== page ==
Where: Baliwick Chicago Theater at National Pastime Theater, 941 W. Lawrence Ave.
When: through Nov. 10
My first reaction on seeing the Chicago premiere of “Bloody Bloody Andrew Jackson” was one of disbelief. How could such a sophomoric, scattershot show make it to Broadway, as Alex Timbers (book) and Michael Friedman’s (music and lyrics) post-punk rock musical about our seventh president did in 2010?
Then I reconsidered. If you look at the 100 gleefully anachronistic intermissionless minutes laced with songs such as “Populism Yea, Yea!,” “Illness As Metaphor” and “Crisis Averted” as a send up of the American political system, our penchant for casting historical figures as heroes, and the whole genre of rock musicals, this endeavor might have a reason for being. It certainly highlights truisms with contemporary reverberations, among them the fact that power corrupts and democracy can easily morph into dictatorship. While dabbling lightly in Jackson’s biography, it also presents at least two sides of this undoubtedly complex man: avid patriot bent on expanding America’s borders and government vs. blatant murderer of Native Americans (and Spaniards, and the British) responsible for one of the biggest land grabs ever.
Or it would if Bailiwick Chicago’s production, directed by Scott Ferguson, weren’t so over the top. Raucous and ragged with a sensibility that blends Brecht and “The Rocky Horror Show,” it fits the faded elegance of National Pastime’s space and funkiness of Nick Sieben’s scenic design — part of the reason I couldn’t imagine it on Broadway — but the hipper-than-thou self awareness skews our reactions.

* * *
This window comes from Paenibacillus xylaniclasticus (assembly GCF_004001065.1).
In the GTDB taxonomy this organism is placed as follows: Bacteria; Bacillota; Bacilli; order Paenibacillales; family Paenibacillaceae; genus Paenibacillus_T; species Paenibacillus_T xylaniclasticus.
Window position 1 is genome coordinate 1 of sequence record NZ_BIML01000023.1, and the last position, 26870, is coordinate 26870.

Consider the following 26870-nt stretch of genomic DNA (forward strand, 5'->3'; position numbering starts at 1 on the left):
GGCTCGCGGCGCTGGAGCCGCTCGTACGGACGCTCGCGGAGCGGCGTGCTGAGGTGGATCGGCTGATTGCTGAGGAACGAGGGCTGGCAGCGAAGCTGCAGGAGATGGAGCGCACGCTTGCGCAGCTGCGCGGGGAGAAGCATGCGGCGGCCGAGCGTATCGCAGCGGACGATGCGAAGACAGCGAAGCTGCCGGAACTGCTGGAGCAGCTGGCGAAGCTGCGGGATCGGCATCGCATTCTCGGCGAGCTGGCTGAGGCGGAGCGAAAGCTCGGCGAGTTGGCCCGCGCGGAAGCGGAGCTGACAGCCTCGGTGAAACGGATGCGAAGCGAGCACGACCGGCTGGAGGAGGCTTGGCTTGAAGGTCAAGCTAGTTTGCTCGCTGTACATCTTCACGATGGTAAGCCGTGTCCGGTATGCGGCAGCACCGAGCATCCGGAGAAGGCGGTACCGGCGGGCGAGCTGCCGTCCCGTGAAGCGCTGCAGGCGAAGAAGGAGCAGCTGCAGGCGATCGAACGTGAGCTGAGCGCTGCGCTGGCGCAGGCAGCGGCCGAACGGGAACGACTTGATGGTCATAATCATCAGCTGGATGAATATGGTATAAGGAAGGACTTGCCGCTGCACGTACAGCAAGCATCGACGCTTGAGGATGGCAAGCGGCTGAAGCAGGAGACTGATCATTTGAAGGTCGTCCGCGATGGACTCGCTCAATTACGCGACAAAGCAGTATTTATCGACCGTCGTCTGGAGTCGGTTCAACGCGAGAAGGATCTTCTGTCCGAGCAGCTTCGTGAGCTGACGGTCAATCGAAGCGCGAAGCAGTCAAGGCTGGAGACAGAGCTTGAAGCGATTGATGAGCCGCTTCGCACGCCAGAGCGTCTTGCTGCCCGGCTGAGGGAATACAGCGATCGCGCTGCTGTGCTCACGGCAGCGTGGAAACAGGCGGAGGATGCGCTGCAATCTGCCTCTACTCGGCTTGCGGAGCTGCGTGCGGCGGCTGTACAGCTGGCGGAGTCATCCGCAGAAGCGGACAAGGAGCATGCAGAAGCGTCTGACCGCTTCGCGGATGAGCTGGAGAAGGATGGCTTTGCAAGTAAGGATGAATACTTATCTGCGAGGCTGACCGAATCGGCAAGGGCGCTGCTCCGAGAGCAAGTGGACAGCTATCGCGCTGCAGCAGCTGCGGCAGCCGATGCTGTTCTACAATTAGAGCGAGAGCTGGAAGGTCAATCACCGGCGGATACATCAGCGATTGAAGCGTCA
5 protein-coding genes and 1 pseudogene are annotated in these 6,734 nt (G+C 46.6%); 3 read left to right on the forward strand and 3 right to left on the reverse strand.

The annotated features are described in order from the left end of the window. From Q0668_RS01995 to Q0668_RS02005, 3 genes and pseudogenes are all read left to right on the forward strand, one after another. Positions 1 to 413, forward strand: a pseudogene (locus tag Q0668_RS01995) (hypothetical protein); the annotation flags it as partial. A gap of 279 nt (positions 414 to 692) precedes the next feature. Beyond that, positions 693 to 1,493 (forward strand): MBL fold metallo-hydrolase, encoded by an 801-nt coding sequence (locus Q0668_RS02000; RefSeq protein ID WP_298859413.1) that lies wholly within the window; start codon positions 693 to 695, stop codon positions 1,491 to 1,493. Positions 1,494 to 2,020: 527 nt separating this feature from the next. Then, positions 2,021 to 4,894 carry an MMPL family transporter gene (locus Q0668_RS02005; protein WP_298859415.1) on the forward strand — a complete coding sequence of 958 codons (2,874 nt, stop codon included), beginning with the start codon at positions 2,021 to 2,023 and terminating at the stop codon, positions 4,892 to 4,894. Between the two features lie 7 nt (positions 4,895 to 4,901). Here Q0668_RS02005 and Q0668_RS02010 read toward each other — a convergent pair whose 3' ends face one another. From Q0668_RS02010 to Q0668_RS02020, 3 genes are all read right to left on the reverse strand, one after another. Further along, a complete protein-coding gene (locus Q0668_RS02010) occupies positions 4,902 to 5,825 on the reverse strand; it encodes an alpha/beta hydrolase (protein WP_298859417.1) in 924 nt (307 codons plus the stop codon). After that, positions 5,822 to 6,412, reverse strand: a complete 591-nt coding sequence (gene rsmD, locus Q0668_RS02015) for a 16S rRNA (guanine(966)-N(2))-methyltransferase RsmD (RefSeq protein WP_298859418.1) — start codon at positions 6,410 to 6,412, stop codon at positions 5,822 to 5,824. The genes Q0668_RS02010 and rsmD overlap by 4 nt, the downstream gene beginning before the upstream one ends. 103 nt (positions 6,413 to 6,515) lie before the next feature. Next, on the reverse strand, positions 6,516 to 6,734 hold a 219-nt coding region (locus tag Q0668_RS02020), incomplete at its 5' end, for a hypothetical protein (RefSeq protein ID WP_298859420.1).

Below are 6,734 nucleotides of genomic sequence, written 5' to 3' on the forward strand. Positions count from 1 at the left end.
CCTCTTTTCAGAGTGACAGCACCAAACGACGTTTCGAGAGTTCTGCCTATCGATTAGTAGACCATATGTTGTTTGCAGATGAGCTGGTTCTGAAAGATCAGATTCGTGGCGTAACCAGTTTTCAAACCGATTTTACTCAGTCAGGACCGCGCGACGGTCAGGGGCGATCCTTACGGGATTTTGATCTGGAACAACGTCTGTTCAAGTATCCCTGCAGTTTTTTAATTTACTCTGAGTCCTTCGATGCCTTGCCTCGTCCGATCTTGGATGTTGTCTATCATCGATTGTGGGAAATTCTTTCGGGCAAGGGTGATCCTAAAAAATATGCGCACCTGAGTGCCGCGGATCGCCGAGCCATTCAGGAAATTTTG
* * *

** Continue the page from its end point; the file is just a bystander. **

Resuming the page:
Although Matt Holzfeind looks the part of a rock-star Andrew Jackson in his super-tight jeans and plentiful eye shadow, he overdoes the whiny, petulant childishness whenever he doesn’t get exactly what he wants and in general comes across as erratic without being multi-dimensional.
The rest of the cast sings and acts unevenly, though several performers have their moments as caricatures of John Quincy Adams, James Monroe and John Calhoun, and Varris Holmes as put-upon Indian chief Black Fox, delighted the audience. Judy Lea Steele milks the role of Storyteller as she darts around on a motorized scooter, but it would be better if her voice were clearer. The band, which takes part in the action as is the trend nowadays, is quite good, as are a few of the songs. My favorite is “Ten Little Indians,” succinctly detailing how the ambitious Jackson got rid of those who had theland first.